On the evening of 30 May 1593, Christopher Marlowe was killed with a knife to the eye by Ingram Frizer. Accompanied by Nicholas Skeres and Robert Poley, they had spent the entire day together eating, talking and walking in the garden of Eleanor Bull’s house in Deptford before the playwright met his violent end. In retrospect, this was a brilliant career move by the 29 year old, as his premature death conferred on him a star status over four hundred years later. The same age as Shakespeare, the two writers are often compared, which leads admirers of his plays to wonder what he could have gone on to create, had he survived: by 1593, both playwrights had produced seven plays each (pinning these plays down to a specific date is notoriously difficult; Marlowe dying does, however, give us a rather definitive end-date for his writing career…)
Marlowe had popularised the ‘mighty line’ of blank verse on the stage, and his plays were peopled with over-reachers such as Dr Faustus and Tamburlaine. As with Shakespeare, Marlowe’s plays have been mined for biographical hints to confirm what we know- or what we think we know- about the writer. An Elizabethan Icarus, Marlowe is portrayed as living a dangerous life: quick-tempered, a free-thinker, lover of boys and tobacco, embroiled with the secret services, and killed in a pub brawl after an argument about the bill. Much of this posthumous reputation is, however, created by half-truths moulded by our love of intrigue and a good ‘whodunnit’ murder mystery.
Already, only a few years after Marlowe’s death, one rumour was being circulated. In Francis Meres’ Palladis Tamia (1598) Marlowe is compared to: Étienne Jodelle, “a French tragical poet beeing an Epicure, and an Atheist, made a pitifull end, so our tragicall poet Marlow for his Epicurisme and Atheisme had a tragicall death.” Not only does Meres imply that Marlowe deserve his ‘tragicall death’ for his suspect lifestyle, but he also suggests a reason for his murder: “As the poet Lycophron was shot to death by a certain rival of his: so Christopher Marlow was stab’d to death by a bawdy Servingman, a rivall of his in his lewde love.”[i]
The Official Story:
The inquiry into Marlowe’s death was only rediscovered in 1925 by Leslie Hotson, amid the papers of the British Public Record Office. As the century wore on, various other documents surfaced, relating Marlowe’s brushes with the law, apparent connection to Francis Walsingham’s spy-network, and posthumous statements about his ‘scoffing’ and immoral behaviour. Rather than clearing up the details of how and why Marlowe was killed that May evening, these documents instead opened the floodgates to decades-worth of speculation and conspiracy theories, which show no sign of abating. Possibly the only rumour-quashing element of the inquiry was that Eleanor Bull’s house was shown not to be a tavern, but rather the private house of a widow who, as was common practise at the time, had a license to sell food and provide accommodation in her home. (In fact, Marlowe’s father obtained just such a license to ‘keep common victualling in his now dwelling-house’ in Canterbury in 1604.) The four men were also described as having been at the house since 10am, and had spent the afternoon ‘in quiet sort together’.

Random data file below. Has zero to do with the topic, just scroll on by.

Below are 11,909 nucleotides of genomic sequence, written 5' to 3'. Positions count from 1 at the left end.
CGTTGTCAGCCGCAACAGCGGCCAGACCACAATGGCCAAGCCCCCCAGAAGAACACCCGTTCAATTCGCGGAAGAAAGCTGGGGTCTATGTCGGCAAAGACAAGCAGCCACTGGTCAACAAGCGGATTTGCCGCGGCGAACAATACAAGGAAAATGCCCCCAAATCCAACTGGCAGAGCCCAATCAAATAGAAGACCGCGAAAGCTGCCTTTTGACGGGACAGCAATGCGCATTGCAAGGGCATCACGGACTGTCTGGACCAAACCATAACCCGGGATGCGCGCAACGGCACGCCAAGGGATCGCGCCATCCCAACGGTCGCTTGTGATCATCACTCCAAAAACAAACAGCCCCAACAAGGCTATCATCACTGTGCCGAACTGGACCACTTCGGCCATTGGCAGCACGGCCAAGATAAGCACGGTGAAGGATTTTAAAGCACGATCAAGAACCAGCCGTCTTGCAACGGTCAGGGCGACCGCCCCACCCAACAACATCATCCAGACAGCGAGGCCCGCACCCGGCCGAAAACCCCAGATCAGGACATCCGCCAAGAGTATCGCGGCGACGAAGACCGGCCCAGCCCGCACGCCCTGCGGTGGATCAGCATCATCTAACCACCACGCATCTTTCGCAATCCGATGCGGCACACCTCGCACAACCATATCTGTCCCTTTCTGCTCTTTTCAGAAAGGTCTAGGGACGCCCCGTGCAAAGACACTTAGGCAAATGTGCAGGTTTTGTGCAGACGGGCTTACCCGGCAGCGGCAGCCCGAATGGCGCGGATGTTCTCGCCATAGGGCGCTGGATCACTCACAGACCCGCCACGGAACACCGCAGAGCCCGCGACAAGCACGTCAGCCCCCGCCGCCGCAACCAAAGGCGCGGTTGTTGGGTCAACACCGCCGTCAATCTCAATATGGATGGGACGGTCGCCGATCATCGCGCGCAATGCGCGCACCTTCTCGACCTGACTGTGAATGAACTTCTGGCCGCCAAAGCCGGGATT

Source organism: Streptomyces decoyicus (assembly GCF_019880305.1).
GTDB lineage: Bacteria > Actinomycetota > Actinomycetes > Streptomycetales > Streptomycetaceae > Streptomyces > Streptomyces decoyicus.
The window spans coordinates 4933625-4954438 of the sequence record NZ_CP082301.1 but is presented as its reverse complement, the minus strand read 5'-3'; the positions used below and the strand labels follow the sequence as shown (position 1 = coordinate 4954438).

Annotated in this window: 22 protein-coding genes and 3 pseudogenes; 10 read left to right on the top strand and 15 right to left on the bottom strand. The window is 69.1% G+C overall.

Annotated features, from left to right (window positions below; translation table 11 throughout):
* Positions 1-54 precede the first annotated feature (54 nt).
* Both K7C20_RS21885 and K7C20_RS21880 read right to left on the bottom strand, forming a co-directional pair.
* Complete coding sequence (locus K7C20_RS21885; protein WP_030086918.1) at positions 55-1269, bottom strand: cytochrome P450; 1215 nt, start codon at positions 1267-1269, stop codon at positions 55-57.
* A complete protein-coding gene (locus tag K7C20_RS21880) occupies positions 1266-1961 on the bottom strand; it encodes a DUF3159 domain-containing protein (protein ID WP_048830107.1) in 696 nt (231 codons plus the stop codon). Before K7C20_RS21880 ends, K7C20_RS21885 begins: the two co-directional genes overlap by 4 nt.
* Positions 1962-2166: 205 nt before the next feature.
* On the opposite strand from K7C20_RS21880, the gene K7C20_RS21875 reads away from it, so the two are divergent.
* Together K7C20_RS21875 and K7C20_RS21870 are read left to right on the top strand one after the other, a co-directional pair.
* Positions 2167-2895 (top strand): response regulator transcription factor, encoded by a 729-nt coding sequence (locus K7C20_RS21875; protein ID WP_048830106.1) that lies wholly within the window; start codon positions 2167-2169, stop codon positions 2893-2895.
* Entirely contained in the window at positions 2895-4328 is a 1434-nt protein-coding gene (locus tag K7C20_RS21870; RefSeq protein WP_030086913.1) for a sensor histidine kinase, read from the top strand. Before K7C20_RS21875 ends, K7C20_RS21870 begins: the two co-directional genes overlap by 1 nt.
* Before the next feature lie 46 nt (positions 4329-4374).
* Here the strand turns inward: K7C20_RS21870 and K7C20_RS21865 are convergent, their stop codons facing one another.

The official story told in the inquiry, is that Marlowe and Frizer exchanged ‘malicious words’ over the bill or ‘le recknynge’. A violent Marlowe took Frizer’s knife and attacked the latter, who was hemmed in behind a table, between Skeres and Poley, and therefore unable to move. Frizer is then meant to have got the knife off Marlowe, and somehow managed from this awkward position, to deliver the fatal wound. The jurors at the inquiry agreed that Frizer “killed and slew Christopher Morley aforesaid on the thirtieth day of May….in the defence and saving of his own life”, after which Frizer was sent to prison to await a pardon from the queen for breaching the peace, which he received in only four weeks.[ii]
The account is suspicious to say the least. Why is there only one weapon in this violent struggle? How, given Marlowe’s advantageous position, did the surprised defendant manage to disarm the playwright? Was he not supposedly pinned between Skeres and Poley, sitting on a bench behind the table so that “in no wise could [he] take flight”? How did he manage to deliver a wound of two inches in Marlowe’s right eye at this angle? What on earth were Skeres and Poley doing? If it was an accident, then wouldn’t it have been possible for the three of them to have disarmed Marlowe of the knife, and restrain him? Why do we not hear from Eleanor Bull in this matter?
A Political Assassination?
It feels as if the defendants were trying to cover something up. Hardly any biographer of Marlowe has been satisfied with this version of events, and for good reason. It is in 1928, that we have the first suggestion that the stabbing was not a drunken row, but in fact a political assassination. In The Assassination of Christopher Marlowe, Samuel Tannenbaum is suspicious about the precision of the fatal wound, which is described as being delivered ‘above the right eye’: a far more likely cause, as the coroner and barrister, Gavin Thurston concluded, was that the knife went in between the eyeball and eyebrow, severing the internal carotid artery.[iii] In any case, Tannenbaum thinks that such a wound could not have been delivered accidentally “if Frizer and Marlowe had been wrestling as the witnesses reported,” and instead that this indicated a premeditated murder. [iv]